Eventually, my excitement began to rise faster and faster, and I felt my foot press harder and harder on the gas pedal. My adrenaline was pumping. Windows down, wind rushing, music blaring, bass thumping. I was unstoppable, invincible, powerful -- just how I would play on the field.

“Strong like an ox. Fast as a cheetah. Strong like an ox. Fast as a cheetah.” My body was numb to the world around me as I lost myself in encouragement.

But then everything changed. And everything happened much too fast.

I was flying. So was he. I tried to brake, but it was too late. Swirls of red, blue, silver, and green whirled past my eyes in a fury. I wasn’t going to be able to miss him.


Violent scraping metal and screeching tires overpowered the music on the radio and the positive thoughts in my head.

And then…darkness.

I awoke to a wail of sirens. My entire body was numb; all I could feel were the tears falling down my face. Blinking through a blur of sadness and confusion, a hazy figure appeared overhead.

“Jane? Jane Barker? Honey, if you can hear me, please say someth--”

Again, complete blackness.

But soon, colorful visions and pictures floated around my mangled brain. Brilliant lights gleamed in all directions. Trees and birds and clouds and flowers popped up around me. I felt as if I were floating, and complete comfort encompassed my body. Looking around, I realized I was on the soccer field. My teammates appeared around me, a ball at my feet. Cheers and shouts thundered down upon us from the stands. Here was my chance! Faster and faster I ran towards the goal. My heart pounded furiously as I came near, sweat pouring down my face. The goalie prepared herself for battle, but my adrenaline told me she didn’t stand a chance. I pulled my foot back, ready to kick the ball with the force of the gods, and then…


An alarm sounded, and my eyes popped open. Soft voices let me know I was back to reality. I wasn’t sure rather I wanted to be here or not.

“This isn’t right. A girl this young shouldn’t –”

“There’s nothing we can do. We’ve tried everything.”

Without warning, the pungent smell of alcohol and sterilizer filled my nostrils. Beeps, ticks, and the sounds of hurried footsteps entered my ears. Looking over, I recognized a heart monitor was guilty for waking me up. A needle pierced my hand, but thankfully, I couldn’t feel it. I knew where I had to be. I knew they were here to help. But my first instinct was to run away and run away fast.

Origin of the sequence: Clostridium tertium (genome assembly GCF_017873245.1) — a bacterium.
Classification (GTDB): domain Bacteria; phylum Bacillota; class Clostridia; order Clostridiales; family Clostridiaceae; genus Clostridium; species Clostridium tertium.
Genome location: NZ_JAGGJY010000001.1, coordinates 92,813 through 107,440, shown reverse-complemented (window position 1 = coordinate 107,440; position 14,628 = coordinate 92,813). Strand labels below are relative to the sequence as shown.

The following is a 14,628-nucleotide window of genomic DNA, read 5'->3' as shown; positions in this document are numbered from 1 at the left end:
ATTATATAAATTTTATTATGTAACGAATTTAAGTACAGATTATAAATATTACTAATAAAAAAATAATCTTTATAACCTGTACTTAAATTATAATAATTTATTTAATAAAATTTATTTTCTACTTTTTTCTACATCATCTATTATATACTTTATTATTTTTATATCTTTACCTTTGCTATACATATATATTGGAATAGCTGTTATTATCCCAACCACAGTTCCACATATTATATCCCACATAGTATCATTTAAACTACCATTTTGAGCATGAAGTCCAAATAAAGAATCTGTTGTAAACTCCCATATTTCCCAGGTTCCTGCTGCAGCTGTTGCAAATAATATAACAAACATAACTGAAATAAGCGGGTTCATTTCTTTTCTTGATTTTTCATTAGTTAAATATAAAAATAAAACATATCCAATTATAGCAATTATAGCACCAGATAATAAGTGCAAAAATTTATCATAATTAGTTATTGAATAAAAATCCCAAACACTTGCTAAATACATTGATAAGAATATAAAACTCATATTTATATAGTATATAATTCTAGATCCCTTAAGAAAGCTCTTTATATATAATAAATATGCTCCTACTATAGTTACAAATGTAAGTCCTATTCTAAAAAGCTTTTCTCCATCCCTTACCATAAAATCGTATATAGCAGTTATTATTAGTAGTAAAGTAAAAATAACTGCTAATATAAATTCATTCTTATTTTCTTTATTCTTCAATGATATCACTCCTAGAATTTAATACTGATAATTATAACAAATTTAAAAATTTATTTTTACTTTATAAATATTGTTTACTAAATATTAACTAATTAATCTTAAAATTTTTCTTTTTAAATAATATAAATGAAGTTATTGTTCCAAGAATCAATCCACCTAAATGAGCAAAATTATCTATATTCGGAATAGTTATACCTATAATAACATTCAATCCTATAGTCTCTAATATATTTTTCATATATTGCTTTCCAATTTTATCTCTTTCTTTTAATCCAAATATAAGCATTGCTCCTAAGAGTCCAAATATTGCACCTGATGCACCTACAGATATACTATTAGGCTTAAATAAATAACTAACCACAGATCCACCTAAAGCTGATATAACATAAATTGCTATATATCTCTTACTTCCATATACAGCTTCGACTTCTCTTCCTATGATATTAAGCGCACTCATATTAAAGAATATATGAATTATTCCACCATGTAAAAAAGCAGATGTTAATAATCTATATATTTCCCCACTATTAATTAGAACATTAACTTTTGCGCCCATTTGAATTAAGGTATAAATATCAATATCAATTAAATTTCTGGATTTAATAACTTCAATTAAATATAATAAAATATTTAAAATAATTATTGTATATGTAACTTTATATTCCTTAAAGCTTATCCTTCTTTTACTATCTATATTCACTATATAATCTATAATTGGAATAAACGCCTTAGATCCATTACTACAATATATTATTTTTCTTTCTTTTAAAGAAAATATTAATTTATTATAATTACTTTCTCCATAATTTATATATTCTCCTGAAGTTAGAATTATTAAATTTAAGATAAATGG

In my mind, I pleaded: move your hand. Nothing. Shake your leg. Nothing. Wiggle your fingers. Nothing. Nothing. Nothing.

Without further ado, I let out a blood curdling scream. This could not be happening to me. I was born to run, to sprint, to move, to feel. Yet, here I was, faced with nothingness.

“Jane. Jane, calm down. You’re okay. You are at Ridgelake Hospital. Your parents are here, and we will do whatever it takes to comfort you. Now take a deep breath, and --”

The door to my room burst open, and my mother frantically ran in, clearly frazzled. Her husband sauntered in behind her, Blackberry in hand. Hands and arms and fingertips and lips gently met my cheeks and forehead. Still in a daze, I lay back silently, accepting the loving gifts. As much as I thought my mother never cared, at least she was somewhat acting like it.

“Hey, kiddo. How’re you doing?” My father attempted to care, but I lay there emotionless, staring at the wall.

But despite the fact that he was never really there for me, that I never felt his love, I still loved him deeply. He was still my father, and coming so close to death made me suddenly reach out to my parents even more. My life was going to change, I knew it; but at the same time, I realized I couldn’t change the past. I had to accept my life the way it was - appreciate it, learn from it, and develop from it.

Now I know what it felt like when I, the self-proclaimed unstoppable force, met an immovable object, reality. I wasn’t as invincible as I thought I was, but I wasn’t weak either. I was going to say “hello” to my new life and “goodbye” to the old me.

Ironically, what didn’t kill me, only made me stronger.